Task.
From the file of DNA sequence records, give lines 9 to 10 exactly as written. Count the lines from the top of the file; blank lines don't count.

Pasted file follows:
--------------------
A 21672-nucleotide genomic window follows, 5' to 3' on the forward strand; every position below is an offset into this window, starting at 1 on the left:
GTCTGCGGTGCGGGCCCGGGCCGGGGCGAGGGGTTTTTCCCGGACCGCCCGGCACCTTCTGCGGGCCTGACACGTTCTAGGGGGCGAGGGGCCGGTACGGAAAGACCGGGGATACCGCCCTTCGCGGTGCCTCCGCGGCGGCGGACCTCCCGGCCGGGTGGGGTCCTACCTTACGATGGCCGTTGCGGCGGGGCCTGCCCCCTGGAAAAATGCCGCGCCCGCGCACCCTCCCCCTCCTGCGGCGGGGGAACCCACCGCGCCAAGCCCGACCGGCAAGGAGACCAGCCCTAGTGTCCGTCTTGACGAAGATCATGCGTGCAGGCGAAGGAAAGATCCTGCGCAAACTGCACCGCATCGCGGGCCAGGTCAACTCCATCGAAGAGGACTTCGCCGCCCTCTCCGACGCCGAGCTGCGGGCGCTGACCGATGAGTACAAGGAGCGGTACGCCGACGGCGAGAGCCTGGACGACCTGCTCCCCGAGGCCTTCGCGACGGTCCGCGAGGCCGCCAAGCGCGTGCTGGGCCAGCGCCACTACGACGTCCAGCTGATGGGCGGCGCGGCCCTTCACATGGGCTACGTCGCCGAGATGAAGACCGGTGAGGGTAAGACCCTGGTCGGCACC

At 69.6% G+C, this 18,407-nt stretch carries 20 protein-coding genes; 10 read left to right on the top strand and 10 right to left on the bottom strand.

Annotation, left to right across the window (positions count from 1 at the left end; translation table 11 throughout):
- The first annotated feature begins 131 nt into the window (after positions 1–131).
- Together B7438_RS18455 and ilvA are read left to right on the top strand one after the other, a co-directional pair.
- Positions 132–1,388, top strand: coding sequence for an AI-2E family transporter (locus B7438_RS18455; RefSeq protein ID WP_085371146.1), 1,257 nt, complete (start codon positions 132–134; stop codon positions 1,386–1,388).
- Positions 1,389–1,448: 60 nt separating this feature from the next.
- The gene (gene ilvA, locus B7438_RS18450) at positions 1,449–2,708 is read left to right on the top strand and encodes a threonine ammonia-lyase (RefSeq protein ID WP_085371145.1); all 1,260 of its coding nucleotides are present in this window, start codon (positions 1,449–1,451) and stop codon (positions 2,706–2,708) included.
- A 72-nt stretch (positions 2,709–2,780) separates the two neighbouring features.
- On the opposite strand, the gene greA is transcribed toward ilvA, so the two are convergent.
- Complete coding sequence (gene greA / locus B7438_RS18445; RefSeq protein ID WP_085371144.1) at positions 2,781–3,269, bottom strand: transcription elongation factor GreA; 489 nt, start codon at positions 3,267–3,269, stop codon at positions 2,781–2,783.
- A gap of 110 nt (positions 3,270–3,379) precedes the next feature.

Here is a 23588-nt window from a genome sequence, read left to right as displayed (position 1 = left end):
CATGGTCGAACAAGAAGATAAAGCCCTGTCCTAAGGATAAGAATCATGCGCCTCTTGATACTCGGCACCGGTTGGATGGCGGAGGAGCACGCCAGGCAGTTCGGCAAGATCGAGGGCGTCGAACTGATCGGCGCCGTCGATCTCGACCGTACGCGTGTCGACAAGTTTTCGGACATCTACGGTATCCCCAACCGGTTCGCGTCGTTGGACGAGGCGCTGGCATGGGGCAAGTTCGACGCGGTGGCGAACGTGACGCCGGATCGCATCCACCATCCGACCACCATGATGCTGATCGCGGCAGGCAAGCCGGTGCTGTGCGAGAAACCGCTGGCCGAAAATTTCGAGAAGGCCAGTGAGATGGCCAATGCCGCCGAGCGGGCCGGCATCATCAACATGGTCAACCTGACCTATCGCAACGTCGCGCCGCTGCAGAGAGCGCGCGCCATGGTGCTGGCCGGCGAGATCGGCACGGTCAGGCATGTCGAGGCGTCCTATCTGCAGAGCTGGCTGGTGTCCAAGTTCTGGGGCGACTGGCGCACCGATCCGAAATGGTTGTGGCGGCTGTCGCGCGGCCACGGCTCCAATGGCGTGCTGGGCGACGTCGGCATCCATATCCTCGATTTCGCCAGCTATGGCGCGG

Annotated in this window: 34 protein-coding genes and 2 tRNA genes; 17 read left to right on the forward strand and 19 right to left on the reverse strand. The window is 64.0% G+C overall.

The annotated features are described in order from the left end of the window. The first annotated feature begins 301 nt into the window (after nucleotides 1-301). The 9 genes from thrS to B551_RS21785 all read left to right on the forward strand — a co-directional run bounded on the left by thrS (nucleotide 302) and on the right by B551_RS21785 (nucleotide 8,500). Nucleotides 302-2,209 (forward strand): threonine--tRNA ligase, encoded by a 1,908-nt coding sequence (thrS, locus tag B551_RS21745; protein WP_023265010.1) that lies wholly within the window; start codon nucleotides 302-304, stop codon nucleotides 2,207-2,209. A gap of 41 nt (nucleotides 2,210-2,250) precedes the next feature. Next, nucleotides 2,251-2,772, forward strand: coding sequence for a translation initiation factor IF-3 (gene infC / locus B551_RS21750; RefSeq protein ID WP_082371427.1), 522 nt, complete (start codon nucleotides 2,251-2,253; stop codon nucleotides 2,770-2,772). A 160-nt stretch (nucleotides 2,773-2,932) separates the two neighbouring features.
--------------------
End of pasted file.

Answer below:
- The gene (gene ilvA, locus B7438_RS18450) at positions 1,449–2,708 is read left to right on the top strand and encodes a threonine ammonia-lyase (RefSeq protein ID WP_085371145.1); all 1,260 of its coding nucleotides are present in this window, start codon (positions 1,449–1,451) and stop codon (positions 2,706–2,708) included.
- A 72-nt stretch (positions 2,709–2,780) separates the two neighbouring features.